His first recordings were made with the “Cellar Boys” in New York in 1951. The personnel included three musicians who became lifetime friends of Chace: guitarist Marty Grosz, multi-instrumentalist John Dengler and pianist Dick Wellstood. (The great New Orleans bassist Pops Foster and Jelly Roll Morton’s drummer Tommy Benford also played on the records).

Later in 1951, Chace played with Wild Bill Davison at George Wein’s Storyville Club in Boston. Two of the evenings with Davison were recorded and several tracks were issued on the Savoy label.

In 1952, Chace played at the Barrel in St. Louis. The band included another lifelong friend: pianist Don Ewell. Live recordings made at the Barrel indicate that although Pee Wee Russell was still his main inspiration, Chace had also listened to Omer Simeon, Johnny Dodds, Frank Teschemacher and Darnell Howard.

After the St. Louis job ended, Chace established permanent residence in Chicago. In 1955 he played with the Salty Dogs. He also recorded with pianist Dave Remington for the Jubilee label and with Natty Dominique’s New Orleans Hot Six for Windin’ Ball. (Dominique’s group also included the legendary Baby Dodds and Lil Hardin Armstrong). Two years later Chace played a concert in Minneapolis with Doc Evans—later issued on a Soma LP.

One of Frank Chace’s greatest performances was recorded in 1957, when Marty Grosz organized a recording session for the Riverside label. The record, “Hooray For Bix,” by the Honoris Causa Jazz Band, featured Chace on clarinet and bass sax. The other sidemen were: Carl Halen, cornet; Bud Wilson, trombone; Bob Skiver, tenor sax and clarinet; Tut Soper, piano; Chuck Neilson, bass; and Bob Saltmarsh, drums. Bill Priestley, a longtime friend of Bix Beiderbecke, played cornet and guitar on a few tunes. Grosz played guitar, led the band and wrote the arrangements. His charts were based on the sound of Bud Freeman’s Summa Cum Laude band (which was also the inspiration for the band name). Chace is in top form throughout the record, but his first chorus on “Sorry” is the crown jewel of the session. After the four-bar introduction by the horns and string bass, the horns play the melody in tight harmony. Chace floats above the ensemble, joyfully deconstructing the melody in the best tradition of Pee Wee Russell. His use of extended harmonics and rhythmic suspension is as close to “free jazz” as one can get in a swing setting. This breathtaking chorus is Chace’s supreme moment on record and one of the most inspired solos in the history of recorded jazz!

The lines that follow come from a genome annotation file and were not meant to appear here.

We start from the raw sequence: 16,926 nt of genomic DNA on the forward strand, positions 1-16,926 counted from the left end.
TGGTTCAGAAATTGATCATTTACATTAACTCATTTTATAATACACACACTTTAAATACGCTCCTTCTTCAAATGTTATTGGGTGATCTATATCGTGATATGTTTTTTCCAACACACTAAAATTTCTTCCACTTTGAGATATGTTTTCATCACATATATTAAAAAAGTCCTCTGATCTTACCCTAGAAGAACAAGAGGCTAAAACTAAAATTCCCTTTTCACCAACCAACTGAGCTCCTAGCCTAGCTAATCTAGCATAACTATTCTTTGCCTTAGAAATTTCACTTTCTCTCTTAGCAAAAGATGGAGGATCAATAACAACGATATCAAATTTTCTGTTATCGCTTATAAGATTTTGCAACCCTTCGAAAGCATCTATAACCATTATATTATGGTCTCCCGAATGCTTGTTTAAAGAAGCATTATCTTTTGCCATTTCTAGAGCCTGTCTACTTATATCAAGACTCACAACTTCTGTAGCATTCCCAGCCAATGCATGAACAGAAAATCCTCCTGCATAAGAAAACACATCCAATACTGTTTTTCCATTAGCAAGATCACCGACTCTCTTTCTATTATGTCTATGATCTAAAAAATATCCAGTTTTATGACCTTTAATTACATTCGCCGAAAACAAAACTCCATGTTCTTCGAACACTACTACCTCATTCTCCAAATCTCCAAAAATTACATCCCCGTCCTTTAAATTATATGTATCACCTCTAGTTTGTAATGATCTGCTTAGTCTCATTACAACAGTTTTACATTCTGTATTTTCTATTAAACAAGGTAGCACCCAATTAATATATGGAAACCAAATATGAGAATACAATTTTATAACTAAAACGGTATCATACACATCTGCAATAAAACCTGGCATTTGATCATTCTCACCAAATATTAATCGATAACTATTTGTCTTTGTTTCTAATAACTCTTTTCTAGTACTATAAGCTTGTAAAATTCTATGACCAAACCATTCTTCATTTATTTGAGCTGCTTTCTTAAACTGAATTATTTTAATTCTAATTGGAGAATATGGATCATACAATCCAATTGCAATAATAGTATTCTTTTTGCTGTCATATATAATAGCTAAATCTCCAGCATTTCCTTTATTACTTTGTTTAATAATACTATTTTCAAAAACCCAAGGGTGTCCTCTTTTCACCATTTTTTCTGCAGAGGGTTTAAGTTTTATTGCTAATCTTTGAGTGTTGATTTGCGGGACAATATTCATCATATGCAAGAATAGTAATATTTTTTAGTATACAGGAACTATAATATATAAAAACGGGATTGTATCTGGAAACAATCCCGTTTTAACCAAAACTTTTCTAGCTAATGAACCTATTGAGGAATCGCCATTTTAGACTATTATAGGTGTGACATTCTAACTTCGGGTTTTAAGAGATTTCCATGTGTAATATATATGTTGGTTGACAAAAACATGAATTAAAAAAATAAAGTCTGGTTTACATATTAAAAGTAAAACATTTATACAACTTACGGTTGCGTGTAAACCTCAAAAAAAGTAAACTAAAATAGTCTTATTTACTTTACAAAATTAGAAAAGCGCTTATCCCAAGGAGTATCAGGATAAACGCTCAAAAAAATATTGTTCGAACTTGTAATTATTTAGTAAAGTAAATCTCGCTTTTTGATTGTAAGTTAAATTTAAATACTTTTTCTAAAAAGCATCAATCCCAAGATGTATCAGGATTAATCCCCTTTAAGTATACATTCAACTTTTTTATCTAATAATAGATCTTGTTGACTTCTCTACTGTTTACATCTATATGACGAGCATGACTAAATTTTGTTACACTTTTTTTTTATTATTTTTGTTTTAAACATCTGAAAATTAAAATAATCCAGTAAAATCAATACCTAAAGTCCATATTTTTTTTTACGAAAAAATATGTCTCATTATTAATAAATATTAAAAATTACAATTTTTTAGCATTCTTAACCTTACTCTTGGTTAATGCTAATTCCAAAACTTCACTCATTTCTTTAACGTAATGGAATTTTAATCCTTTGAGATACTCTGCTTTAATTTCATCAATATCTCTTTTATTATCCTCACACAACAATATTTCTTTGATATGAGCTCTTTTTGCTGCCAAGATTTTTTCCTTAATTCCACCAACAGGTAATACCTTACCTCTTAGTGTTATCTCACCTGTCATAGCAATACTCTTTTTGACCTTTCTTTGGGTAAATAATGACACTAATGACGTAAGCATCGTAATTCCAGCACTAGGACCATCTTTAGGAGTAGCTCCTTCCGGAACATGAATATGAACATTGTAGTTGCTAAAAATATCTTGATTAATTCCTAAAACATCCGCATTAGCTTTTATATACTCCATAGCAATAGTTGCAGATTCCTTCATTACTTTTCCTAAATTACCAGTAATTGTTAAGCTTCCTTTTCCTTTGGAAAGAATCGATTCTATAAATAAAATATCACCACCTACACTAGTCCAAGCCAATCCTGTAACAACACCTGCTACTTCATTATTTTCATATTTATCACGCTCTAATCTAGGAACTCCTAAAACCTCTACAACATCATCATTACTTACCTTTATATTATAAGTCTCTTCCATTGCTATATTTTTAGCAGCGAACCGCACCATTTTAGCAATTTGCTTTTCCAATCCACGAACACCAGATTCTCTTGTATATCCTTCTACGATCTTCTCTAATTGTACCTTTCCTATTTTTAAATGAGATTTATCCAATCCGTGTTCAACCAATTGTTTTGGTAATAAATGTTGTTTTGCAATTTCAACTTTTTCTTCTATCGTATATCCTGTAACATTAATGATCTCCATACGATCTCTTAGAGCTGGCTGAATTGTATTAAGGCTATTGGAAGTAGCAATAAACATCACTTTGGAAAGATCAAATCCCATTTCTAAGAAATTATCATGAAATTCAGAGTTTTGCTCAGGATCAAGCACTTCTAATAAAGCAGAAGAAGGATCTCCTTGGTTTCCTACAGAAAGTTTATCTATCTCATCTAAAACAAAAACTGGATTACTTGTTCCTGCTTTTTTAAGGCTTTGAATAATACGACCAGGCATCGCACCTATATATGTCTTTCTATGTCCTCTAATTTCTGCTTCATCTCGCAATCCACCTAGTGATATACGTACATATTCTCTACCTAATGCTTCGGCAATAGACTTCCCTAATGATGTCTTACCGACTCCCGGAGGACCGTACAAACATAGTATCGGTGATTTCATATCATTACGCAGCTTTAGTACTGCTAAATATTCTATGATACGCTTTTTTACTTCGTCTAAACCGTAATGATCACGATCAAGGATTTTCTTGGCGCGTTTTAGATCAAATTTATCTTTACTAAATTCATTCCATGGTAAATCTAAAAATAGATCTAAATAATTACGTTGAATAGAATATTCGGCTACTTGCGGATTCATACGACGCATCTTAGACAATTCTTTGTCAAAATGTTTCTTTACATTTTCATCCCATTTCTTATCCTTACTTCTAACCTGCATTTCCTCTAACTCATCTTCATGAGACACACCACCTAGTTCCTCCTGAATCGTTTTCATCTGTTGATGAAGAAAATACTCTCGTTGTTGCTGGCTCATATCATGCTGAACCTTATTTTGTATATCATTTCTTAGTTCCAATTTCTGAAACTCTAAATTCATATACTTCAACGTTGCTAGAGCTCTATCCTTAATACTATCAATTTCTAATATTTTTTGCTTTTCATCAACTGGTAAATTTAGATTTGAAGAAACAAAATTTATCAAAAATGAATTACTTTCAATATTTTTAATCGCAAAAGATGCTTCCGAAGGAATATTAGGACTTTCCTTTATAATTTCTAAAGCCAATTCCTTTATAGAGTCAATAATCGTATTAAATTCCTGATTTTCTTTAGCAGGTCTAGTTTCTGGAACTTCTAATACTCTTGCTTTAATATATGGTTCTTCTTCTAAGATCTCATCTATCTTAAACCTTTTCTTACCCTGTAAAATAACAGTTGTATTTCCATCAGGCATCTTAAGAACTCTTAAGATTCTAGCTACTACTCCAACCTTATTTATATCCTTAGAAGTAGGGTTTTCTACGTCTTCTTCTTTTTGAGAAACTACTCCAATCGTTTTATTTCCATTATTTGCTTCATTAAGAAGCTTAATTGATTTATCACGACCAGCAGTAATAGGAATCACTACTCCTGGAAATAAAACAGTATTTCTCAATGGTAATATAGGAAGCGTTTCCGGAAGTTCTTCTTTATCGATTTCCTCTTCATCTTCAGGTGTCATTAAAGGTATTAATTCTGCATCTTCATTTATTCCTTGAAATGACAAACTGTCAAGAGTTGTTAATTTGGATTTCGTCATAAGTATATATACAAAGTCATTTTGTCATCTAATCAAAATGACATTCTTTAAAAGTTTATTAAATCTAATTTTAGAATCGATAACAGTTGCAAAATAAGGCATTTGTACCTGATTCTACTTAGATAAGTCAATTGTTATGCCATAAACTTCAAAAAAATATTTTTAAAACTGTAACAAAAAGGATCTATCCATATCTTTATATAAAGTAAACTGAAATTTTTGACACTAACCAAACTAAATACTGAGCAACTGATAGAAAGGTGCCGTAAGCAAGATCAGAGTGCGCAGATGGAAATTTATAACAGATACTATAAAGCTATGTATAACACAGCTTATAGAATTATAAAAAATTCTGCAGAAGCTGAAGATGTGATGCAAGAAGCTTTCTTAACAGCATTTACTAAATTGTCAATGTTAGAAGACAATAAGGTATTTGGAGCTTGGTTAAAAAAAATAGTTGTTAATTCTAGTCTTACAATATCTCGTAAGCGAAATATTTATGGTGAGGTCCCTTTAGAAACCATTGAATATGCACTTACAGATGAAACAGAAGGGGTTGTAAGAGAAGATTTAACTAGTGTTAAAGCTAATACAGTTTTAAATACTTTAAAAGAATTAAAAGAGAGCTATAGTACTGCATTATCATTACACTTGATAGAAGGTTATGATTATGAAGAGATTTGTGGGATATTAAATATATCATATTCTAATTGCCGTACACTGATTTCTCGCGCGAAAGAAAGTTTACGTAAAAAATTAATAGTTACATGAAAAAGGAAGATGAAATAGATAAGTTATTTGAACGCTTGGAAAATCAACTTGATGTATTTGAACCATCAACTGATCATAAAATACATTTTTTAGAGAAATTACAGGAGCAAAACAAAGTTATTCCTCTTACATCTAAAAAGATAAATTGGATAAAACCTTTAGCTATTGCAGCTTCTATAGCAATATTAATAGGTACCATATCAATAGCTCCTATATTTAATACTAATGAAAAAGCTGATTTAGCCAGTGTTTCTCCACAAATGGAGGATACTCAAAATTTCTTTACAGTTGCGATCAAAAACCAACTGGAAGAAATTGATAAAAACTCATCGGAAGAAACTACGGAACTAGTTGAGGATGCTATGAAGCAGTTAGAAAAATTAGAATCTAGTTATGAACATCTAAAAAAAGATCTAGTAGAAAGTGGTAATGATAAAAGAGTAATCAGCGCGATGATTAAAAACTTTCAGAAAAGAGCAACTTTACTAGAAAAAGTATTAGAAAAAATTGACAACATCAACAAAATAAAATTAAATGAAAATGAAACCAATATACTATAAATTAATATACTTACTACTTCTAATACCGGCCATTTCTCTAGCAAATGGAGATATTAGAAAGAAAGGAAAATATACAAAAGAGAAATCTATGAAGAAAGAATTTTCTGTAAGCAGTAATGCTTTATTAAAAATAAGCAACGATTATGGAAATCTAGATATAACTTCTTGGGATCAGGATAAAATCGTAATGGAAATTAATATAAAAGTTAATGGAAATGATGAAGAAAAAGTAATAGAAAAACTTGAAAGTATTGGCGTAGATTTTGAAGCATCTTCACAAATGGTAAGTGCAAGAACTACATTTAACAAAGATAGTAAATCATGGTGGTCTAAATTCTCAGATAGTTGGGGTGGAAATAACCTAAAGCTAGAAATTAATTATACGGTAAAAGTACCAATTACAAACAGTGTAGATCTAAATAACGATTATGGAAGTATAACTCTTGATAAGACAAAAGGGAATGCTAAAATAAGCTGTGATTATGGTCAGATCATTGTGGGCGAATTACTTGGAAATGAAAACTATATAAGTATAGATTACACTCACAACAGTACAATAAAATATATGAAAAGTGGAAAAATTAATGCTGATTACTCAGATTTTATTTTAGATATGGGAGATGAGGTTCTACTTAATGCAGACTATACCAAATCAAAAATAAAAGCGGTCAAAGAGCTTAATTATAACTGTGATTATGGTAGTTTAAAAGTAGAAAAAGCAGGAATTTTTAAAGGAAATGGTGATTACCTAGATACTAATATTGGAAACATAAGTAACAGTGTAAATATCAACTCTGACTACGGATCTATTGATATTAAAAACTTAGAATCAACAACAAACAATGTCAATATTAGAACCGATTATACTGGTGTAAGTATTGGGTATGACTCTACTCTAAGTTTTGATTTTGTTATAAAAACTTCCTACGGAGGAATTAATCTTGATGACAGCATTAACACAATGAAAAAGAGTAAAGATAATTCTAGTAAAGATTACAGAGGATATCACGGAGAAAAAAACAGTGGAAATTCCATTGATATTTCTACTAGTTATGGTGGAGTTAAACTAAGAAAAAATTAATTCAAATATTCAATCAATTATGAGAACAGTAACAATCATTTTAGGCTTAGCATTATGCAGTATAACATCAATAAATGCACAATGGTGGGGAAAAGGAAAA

Another highlight for the clarinetist in 1957 was the opportunity to meet Lester Young when both were performing in Indianapolis. One night, after their club date was finished, drummer Buddy Smith offered to take Chace to the hotel where Young was staying. The other musicians gathered around “The Prez,” but Chace hesitated. Young finally asked the shy clarinetist to join the throng, addressing him as “Long-Distance Man.” Compare Lester Young’s introspective clarinet playing on “I Want A Little Girl” (with the Kansas City Six) with Chace’s on “For No Reason At All In C” from the “Hooray For Bix” session. In Lester Young’s own words, “See if you hear something.”
In 1959, Chace was reunited with Don Ewell and John Dengler when Grosz assembled a recording band for the Audio Fidelity label. The band, with Max Kaminsky, Cutty Cutshall, Gene Schroeder (alternating sessions with Ewell) and Don Maclean, recorded enough material for two LPs: “Roaring Twenties at the Gaslight” and “Banjo at the Gaslight Club.” As good as these recordings are, Chace is even better on some private tapes made during the same period. One of these—a session at Bill Priestley’s home in the summer of 1959—features the clarinetist in a trio with Ewell and Grosz. Musicians and jazz fans agree that Chace’s playing on “I Can’t Believe That You’re In Love With Me” ranks with “Sorry” as one of his greatest performances.

He also worked briefly with Gene Mayl’s Dixieland Rhythm Kings in 1959. That particular edition of the band included banjoist and vocalist Clancy Hayes. During that period, Chace and Hayes were involved in another memorable session at Priestley’s, with vocalist Lee Wiley. Fortunately, the tape recorder was running on that occasion too!

Chace’s only commercially-issued recordings from the early 1960s are two LPs on the Jazz Art label, taken from rehearsal sessions with the legendary trumpeter Jabbo Smith; these sides are being reissued with this release. .

During the early and mid ‘60s, except for a brief stint with Muggsy Spanier, Chace worked with the Salty Dogs and also led his own bands. One such group included veterans Johnny Mendel, Floyd O’Brien, Tut Soper and Jim Lanigan as well as younger musicians—Bob Skiver, Grosz and Wayne Jones. When this group played for the Chicago Historical Society in 1964, they were joined by a very special guest—Gene Krupa!